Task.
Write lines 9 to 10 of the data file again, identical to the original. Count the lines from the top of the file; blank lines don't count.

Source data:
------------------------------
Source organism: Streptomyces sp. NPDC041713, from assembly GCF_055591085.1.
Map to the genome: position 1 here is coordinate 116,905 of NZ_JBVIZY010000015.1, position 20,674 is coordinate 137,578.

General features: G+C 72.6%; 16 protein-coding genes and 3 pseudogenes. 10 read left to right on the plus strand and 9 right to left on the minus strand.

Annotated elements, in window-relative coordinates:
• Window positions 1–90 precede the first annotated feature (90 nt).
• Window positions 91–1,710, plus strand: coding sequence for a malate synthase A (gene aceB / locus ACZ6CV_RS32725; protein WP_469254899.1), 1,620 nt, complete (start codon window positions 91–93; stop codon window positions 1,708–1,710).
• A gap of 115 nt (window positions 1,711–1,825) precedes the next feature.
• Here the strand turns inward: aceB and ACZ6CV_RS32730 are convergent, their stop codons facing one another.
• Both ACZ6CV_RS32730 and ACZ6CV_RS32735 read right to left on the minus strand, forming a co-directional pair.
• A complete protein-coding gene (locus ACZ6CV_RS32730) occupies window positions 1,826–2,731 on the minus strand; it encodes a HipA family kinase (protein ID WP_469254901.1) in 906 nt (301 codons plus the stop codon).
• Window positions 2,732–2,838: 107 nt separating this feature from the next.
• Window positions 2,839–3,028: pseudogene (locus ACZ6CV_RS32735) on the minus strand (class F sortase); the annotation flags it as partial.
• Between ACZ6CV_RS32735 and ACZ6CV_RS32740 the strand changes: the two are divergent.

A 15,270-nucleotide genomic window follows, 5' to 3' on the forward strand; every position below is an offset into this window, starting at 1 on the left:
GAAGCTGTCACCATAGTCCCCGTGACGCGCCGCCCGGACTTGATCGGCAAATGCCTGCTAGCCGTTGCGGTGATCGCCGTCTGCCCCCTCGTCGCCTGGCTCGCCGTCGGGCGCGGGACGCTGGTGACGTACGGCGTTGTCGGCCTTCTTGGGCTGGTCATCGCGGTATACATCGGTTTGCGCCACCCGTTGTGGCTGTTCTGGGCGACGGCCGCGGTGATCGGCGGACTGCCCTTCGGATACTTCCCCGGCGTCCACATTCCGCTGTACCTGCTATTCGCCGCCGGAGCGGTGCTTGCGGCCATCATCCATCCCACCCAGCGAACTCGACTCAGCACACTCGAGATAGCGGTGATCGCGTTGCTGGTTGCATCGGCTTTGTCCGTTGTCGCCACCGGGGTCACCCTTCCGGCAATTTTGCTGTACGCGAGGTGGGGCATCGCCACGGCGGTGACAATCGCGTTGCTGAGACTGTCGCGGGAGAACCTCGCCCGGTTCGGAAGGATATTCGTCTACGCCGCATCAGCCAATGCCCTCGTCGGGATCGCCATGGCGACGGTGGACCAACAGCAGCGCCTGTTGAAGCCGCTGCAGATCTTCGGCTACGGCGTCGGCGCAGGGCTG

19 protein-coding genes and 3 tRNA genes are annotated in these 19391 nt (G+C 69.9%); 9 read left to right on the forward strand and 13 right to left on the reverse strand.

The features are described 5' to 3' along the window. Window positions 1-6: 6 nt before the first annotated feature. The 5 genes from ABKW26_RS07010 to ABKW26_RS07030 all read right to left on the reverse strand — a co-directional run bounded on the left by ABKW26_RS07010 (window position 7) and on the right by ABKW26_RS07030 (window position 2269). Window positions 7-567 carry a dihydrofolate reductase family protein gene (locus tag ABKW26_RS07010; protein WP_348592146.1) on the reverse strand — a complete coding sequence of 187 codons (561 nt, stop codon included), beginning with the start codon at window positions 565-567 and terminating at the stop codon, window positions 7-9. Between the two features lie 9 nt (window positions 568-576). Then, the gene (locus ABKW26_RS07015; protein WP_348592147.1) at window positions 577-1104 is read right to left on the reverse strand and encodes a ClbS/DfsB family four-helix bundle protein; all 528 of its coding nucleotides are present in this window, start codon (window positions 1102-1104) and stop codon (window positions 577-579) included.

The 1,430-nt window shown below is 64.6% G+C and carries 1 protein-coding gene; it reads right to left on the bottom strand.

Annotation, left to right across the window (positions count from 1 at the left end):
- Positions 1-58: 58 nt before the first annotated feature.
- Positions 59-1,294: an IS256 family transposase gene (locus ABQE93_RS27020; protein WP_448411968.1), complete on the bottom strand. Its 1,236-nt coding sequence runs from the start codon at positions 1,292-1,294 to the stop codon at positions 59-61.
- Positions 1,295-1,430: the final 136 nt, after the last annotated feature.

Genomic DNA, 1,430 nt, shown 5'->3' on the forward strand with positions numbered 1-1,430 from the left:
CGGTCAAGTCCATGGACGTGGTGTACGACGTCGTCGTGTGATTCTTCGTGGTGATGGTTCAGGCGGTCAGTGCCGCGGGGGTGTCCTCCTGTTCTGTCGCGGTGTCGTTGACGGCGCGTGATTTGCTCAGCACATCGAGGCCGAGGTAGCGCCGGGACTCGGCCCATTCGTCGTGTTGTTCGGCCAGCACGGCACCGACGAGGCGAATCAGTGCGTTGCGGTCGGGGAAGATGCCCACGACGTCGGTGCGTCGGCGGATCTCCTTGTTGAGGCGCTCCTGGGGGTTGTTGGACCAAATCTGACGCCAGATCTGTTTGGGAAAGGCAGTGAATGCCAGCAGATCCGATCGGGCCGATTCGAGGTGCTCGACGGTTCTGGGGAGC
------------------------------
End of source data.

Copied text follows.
• Both ACZ6CV_RS32730 and ACZ6CV_RS32735 read right to left on the minus strand, forming a co-directional pair.
• A complete protein-coding gene (locus ACZ6CV_RS32730) occupies window positions 1,826–2,731 on the minus strand; it encodes a HipA family kinase (protein ID WP_469254901.1) in 906 nt (301 codons plus the stop codon).